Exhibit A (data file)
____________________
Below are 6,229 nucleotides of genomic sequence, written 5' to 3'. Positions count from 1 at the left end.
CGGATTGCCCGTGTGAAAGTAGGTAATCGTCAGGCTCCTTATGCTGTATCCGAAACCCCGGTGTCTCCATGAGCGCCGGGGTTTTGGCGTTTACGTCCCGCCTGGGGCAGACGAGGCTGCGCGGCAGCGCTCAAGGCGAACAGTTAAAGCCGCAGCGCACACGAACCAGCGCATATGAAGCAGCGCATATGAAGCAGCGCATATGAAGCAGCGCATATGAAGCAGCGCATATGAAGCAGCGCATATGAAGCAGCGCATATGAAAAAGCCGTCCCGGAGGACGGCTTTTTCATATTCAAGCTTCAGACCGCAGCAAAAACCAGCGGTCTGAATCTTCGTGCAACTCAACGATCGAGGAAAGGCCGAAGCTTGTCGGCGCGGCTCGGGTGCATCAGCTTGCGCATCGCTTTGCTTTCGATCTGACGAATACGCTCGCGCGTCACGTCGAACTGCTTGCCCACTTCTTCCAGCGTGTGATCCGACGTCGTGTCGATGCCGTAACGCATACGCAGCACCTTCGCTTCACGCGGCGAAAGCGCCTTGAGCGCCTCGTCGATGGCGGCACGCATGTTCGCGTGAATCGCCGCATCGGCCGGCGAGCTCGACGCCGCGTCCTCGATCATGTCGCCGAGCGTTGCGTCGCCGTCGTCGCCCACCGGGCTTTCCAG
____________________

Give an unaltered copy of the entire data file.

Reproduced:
Below are 6,229 nucleotides of genomic sequence, written 5' to 3'. Positions count from 1 at the left end.
CGGATTGCCCGTGTGAAAGTAGGTAATCGTCAGGCTCCTTATGCTGTATCCGAAACCCCGGTGTCTCCATGAGCGCCGGGGTTTTGGCGTTTACGTCCCGCCTGGGGCAGACGAGGCTGCGCGGCAGCGCTCAAGGCGAACAGTTAAAGCCGCAGCGCACACGAACCAGCGCATATGAAGCAGCGCATATGAAGCAGCGCATATGAAGCAGCGCATATGAAGCAGCGCATATGAAGCAGCGCATATGAAGCAGCGCATATGAAAAAGCCGTCCCGGAGGACGGCTTTTTCATATTCAAGCTTCAGACCGCAGCAAAAACCAGCGGTCTGAATCTTCGTGCAACTCAACGATCGAGGAAAGGCCGAAGCTTGTCGGCGCGGCTCGGGTGCATCAGCTTGCGCATCGCTTTGCTTTCGATCTGACGAATACGCTCGCGCGTCACGTCGAACTGCTTGCCCACTTCTTCCAGCGTGTGATCCGACGTCGTGTCGATGCCGTAACGCATACGCAGCACCTTCGCTTCACGCGGCGAAAGCGCCTTGAGCGCCTCGTCGATGGCGGCACGCATGTTCGCGTGAATCGCCGCATCGGCCGGCGAGCTCGACGCCGCGTCCTCGATCATGTCGCCGAGCGTTGCGTCGCCGTCGTCGCCCACCGGGCTTTCCAG